Woo, cancer, and human Fallacy.
I have a friend that has ovarian cancer. She was diagnosed a little over 2 years ago, but the doctors hadn’t been looking for it. She was only 23, with no family history of cancer, and then it showed up on a CT scan the doctors did when she had abdominal pain. After two and a half years of chemo, surgeries to remove first one ovary, then the other, then finally her entire uterus, the cancer won’t go away. It’s aggressive, and she has tumors everywhere, including two now in her esophagus that make it hard for her to breathe. A few weeks ago, she finished her last round of chemotherapy, a last ditch effort to poison her to the brink of death, in hopes that the cancer would die before she did. There’s nothing more the doctors can do, she’s gone to the limit of what science-based medicine can do.
So she looked for alternatives, and found Dr. Forsythe. At his clinic, he purports to treat cancer with dietary changes, supplements, and all manner of “wholistic techniques:”
Dr. Forsythe’s style in conquering cancer focuses on respect for the natural healing mechanism of the body and its stressors. We discover your unique environmental challenges brought about by poor life style choices including; dietary indiscretions, lack of sleep, excessive stress, decreased exercise, environmental toxins, lack of supplementation and detoxification, insufficient enzymes, and hormonal imbalances. Integrative medical therapies that are aiding the immune system to give the body an opportunity to restore itself back to optimal health.
This all sounds pretty great, but does it actually work? If you listen to the testimonials on the site, youtube videos of people who are thrilled with their treatments, you might be compelled to say that it does. These people feel better, they are happy. My friend, after being there for two weeks and getting “detoxed” from all the chemotherapeutics, feels great. She feels stronger than she has in years.
But if we look at these patients six months or a year after their treatment, what are their survival rates? It’s no surprise that chemotherapy makes you feel like shit. It’s poison. But it’s poison chosen for a purpose, and we know it works. Getting those chemicals out of your system are undoubtably going to make you feel better, but improving emotional well-being is not the same thing as treating a disease. Diet changes, exercise regimens, and everything down to the soothing voices used by the people running the clinic and the positive attitudes of the people around you are going to make you feel better.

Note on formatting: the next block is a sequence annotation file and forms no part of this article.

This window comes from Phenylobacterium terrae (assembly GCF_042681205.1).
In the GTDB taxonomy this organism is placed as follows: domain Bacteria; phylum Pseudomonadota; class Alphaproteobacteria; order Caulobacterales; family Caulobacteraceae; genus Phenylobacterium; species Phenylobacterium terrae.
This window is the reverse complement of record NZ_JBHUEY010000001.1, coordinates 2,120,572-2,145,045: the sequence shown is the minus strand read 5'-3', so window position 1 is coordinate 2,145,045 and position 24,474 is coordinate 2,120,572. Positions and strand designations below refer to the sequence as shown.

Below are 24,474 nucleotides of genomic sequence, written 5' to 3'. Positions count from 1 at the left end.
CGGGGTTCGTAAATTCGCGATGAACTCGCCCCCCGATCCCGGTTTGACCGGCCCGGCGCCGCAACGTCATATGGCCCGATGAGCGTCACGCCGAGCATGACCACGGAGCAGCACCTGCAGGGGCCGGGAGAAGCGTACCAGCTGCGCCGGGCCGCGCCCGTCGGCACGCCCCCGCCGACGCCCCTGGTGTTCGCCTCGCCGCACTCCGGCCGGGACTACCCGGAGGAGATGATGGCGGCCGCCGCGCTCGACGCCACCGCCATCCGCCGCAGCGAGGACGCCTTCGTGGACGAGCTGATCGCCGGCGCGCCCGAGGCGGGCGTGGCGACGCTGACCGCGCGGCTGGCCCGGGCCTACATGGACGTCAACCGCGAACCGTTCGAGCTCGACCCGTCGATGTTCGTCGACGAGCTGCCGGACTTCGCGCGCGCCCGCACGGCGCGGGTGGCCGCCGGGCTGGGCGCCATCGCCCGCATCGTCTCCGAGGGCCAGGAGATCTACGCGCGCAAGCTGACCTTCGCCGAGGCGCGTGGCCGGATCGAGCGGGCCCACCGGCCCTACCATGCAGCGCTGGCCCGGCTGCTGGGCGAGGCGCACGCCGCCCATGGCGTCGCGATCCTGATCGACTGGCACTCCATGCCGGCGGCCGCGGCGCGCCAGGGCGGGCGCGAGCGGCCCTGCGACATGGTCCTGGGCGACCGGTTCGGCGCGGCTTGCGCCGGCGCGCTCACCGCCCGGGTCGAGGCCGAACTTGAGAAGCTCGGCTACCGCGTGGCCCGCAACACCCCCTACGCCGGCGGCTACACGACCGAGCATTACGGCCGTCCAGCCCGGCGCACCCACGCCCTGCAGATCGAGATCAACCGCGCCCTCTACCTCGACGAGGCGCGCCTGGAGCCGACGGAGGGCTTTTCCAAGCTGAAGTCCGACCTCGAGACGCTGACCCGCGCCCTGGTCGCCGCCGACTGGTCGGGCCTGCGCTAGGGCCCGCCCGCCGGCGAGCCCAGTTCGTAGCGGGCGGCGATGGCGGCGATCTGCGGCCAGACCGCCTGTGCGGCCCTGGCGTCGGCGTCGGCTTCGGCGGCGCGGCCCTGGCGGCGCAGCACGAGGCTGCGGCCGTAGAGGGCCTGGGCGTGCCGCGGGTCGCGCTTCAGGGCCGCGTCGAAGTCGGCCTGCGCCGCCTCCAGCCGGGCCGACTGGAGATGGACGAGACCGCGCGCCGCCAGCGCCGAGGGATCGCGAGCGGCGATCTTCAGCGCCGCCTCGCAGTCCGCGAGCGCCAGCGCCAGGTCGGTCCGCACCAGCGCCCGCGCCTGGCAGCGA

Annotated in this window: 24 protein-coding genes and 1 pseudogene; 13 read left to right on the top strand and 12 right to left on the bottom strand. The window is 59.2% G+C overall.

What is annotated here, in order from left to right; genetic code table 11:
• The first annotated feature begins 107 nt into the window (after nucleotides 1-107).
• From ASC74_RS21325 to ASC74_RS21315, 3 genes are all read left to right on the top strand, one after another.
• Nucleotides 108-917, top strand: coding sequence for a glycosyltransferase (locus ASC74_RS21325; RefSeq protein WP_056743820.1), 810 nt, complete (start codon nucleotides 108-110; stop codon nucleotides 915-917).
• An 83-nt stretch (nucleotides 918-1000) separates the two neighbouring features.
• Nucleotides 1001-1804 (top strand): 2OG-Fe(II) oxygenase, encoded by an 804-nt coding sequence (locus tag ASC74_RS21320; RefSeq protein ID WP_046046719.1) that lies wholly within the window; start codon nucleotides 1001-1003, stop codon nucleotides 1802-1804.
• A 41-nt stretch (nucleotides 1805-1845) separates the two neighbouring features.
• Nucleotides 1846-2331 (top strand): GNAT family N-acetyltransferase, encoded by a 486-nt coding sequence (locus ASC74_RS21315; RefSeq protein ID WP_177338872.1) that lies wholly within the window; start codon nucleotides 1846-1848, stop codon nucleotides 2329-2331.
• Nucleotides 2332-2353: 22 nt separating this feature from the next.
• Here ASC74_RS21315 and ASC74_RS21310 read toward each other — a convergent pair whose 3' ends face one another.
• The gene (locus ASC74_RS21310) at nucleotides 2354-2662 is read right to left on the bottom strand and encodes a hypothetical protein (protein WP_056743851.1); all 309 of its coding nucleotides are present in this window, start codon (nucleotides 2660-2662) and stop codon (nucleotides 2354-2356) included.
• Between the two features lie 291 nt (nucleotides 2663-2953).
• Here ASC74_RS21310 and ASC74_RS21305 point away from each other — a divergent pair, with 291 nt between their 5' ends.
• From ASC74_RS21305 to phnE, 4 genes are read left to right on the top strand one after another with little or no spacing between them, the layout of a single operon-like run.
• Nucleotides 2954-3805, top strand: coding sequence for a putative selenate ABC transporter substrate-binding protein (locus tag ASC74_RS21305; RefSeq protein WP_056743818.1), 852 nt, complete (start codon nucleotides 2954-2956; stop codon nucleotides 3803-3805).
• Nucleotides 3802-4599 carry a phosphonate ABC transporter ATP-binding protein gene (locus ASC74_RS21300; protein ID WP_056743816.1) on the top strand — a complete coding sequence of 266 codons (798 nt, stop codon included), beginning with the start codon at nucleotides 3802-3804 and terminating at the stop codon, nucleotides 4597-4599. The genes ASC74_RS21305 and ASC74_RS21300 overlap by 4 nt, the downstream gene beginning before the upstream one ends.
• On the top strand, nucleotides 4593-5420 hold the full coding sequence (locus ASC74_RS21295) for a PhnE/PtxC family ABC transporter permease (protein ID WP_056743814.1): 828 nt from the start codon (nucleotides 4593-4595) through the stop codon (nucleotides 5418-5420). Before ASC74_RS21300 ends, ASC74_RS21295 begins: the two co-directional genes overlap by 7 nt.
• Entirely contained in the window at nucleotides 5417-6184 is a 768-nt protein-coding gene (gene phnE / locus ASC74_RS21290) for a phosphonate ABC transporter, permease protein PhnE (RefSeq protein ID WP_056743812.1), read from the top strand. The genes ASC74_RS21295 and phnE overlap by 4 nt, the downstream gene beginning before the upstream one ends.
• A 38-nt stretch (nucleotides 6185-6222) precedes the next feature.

But what about the cancer they’re trying to treat? Six months out, how are the people at this clinic doing relative to people who don’t go? The truth is, we have no way of knowing. One thing I know for sure is that if my friend survives, this clinic will get the credit. Never mind the hours of surgeries and month after month of science-based medicine. That made her feel like crap, and she still has cancer. She probably would have died a year ago without those interventions, but it’s hard to argue that the year was worth it considering the pain she was in. The statistics on survival rates don’t mean much if you’re on the losing end.
And if she doesn’t get better, will the clinic get the blame? I doubt it. They’ll probably say she waited too long, or had too much chemo, or make some other excuse for why the treatment didn’t work for her. The thing that struck me about all the testimonials I watched (which wasn’t many, I admit), was that all of them already had traditional medical interventions. The guy in the very first video had a tumor the size of a golfball removed from his brain by a surgeon, then had months of chemo and radiation therapy. According to him, he’s cancer free now because of the supplements and meds given to him by Dr. Forsythe after all of that. Post hoc ergo propter hoc. If the strategies used at this clinic were truly effective – by which I mean actually treating cancer as opposed to just making patients feel good – I’m sure that oncologists world-wide would be clamoring to use his methods. You might argue it’s because scientists haven’t actually looked at the results. I’d love to see a meta-analysis looking out outcomes of people from his clinic vs those that received only traditional medicine, but I’m not holding my breath.
As a scientist, I find this type of place incredibly troubling, but I can’t say any of this to my friend. She’s beyond the help of traditional medicine now, and nothing I say will change that. Even if this clinic does nothing but make her feel better, I think it’s money well spent. And if she gets better, as I hope she will, I won’t really care who gets the credit.